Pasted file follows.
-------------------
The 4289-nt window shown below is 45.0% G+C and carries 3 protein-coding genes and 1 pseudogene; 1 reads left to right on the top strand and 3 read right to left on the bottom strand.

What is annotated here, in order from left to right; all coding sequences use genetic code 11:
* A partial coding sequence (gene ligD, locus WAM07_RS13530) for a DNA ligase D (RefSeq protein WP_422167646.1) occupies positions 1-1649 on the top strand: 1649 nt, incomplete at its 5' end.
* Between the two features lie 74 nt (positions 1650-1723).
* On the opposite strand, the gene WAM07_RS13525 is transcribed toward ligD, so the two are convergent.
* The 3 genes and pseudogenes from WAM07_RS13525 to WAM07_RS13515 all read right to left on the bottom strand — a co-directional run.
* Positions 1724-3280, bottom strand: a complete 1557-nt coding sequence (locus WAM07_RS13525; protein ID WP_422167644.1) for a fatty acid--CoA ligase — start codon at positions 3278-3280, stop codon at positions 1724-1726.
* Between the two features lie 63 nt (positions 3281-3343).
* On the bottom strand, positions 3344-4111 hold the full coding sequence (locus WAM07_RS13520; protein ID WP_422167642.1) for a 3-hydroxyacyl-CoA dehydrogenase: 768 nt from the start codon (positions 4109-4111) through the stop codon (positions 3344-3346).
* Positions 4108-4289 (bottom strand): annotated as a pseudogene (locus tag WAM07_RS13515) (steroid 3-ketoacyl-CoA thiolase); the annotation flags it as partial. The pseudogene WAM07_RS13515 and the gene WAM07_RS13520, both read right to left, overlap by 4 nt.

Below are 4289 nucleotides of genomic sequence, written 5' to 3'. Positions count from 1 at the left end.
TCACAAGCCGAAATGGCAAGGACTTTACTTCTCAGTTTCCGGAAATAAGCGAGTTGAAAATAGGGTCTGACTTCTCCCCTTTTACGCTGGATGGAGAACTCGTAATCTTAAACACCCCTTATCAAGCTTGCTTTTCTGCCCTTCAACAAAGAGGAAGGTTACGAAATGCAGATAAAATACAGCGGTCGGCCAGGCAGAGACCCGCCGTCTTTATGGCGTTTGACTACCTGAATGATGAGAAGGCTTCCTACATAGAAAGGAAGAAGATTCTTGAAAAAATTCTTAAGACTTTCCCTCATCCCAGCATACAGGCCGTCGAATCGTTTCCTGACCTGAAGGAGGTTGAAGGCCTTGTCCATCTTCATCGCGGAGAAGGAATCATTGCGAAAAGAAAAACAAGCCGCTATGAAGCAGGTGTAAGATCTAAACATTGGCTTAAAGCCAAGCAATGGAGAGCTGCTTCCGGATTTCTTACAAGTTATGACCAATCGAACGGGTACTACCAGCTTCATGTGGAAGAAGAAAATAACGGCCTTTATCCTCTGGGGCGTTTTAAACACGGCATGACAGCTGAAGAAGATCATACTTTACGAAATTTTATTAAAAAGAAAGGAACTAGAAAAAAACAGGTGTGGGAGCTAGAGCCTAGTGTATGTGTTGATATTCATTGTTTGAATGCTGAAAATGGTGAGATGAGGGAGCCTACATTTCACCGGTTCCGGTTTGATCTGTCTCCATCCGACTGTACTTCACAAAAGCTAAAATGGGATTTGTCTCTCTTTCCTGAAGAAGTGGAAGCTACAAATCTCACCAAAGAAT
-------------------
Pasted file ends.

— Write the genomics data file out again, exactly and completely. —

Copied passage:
The 4289-nt window shown below is 45.0% G+C and carries 3 protein-coding genes and 1 pseudogene; 1 reads left to right on the top strand and 3 read right to left on the bottom strand.

What is annotated here, in order from left to right; all coding sequences use genetic code 11:
* A partial coding sequence (gene ligD, locus WAM07_RS13530) for a DNA ligase D (RefSeq protein WP_422167646.1) occupies positions 1-1649 on the top strand: 1649 nt, incomplete at its 5' end.
* Between the two features lie 74 nt (positions 1650-1723).
* On the opposite strand, the gene WAM07_RS13525 is transcribed toward ligD, so the two are convergent.
* The 3 genes and pseudogenes from WAM07_RS13525 to WAM07_RS13515 all read right to left on the bottom strand — a co-directional run.
* Positions 1724-3280, bottom strand: a complete 1557-nt coding sequence (locus WAM07_RS13525; protein ID WP_422167644.1) for a fatty acid--CoA ligase — start codon at positions 3278-3280, stop codon at positions 1724-1726.
* Between the two features lie 63 nt (positions 3281-3343).
* On the bottom strand, positions 3344-4111 hold the full coding sequence (locus WAM07_RS13520; protein ID WP_422167642.1) for a 3-hydroxyacyl-CoA dehydrogenase: 768 nt from the start codon (positions 4109-4111) through the stop codon (positions 3344-3346).
* Positions 4108-4289 (bottom strand): annotated as a pseudogene (locus tag WAM07_RS13515) (steroid 3-ketoacyl-CoA thiolase); the annotation flags it as partial. The pseudogene WAM07_RS13515 and the gene WAM07_RS13520, both read right to left, overlap by 4 nt.

Below are 4289 nucleotides of genomic sequence, written 5' to 3'. Positions count from 1 at the left end.
TCACAAGCCGAAATGGCAAGGACTTTACTTCTCAGTTTCCGGAAATAAGCGAGTTGAAAATAGGGTCTGACTTCTCCCCTTTTACGCTGGATGGAGAACTCGTAATCTTAAACACCCCTTATCAAGCTTGCTTTTCTGCCCTTCAACAAAGAGGAAGGTTACGAAATGCAGATAAAATACAGCGGTCGGCCAGGCAGAGACCCGCCGTCTTTATGGCGTTTGACTACCTGAATGATGAGAAGGCTTCCTACATAGAAAGGAAGAAGATTCTTGAAAAAATTCTTAAGACTTTCCCTCATCCCAGCATACAGGCCGTCGAATCGTTTCCTGACCTGAAGGAGGTTGAAGGCCTTGTCCATCTTCATCGCGGAGAAGGAATCATTGCGAAAAGAAAAACAAGCCGCTATGAAGCAGGTGTAAGATCTAAACATTGGCTTAAAGCCAAGCAATGGAGAGCTGCTTCCGGATTTCTTACAAGTTATGACCAATCGAACGGGTACTACCAGCTTCATGTGGAAGAAGAAAATAACGGCCTTTATCCTCTGGGGCGTTTTAAACACGGCATGACAGCTGAAGAAGATCATACTTTACGAAATTTTATTAAAAAGAAAGGAACTAGAAAAAAACAGGTGTGGGAGCTAGAGCCTAGTGTATGTGTTGATATTCATTGTTTGAATGCTGAAAATGGTGAGATGAGGGAGCCTACATTTCACCGGTTCCGGTTTGATCTGTCTCCATCCGACTGTACTTCACAAAAGCTAAAATGGGATTTGTCTCTCTTTCCTGAAGAAGTGGAAGCTACAAATCTCACCAAAGAAT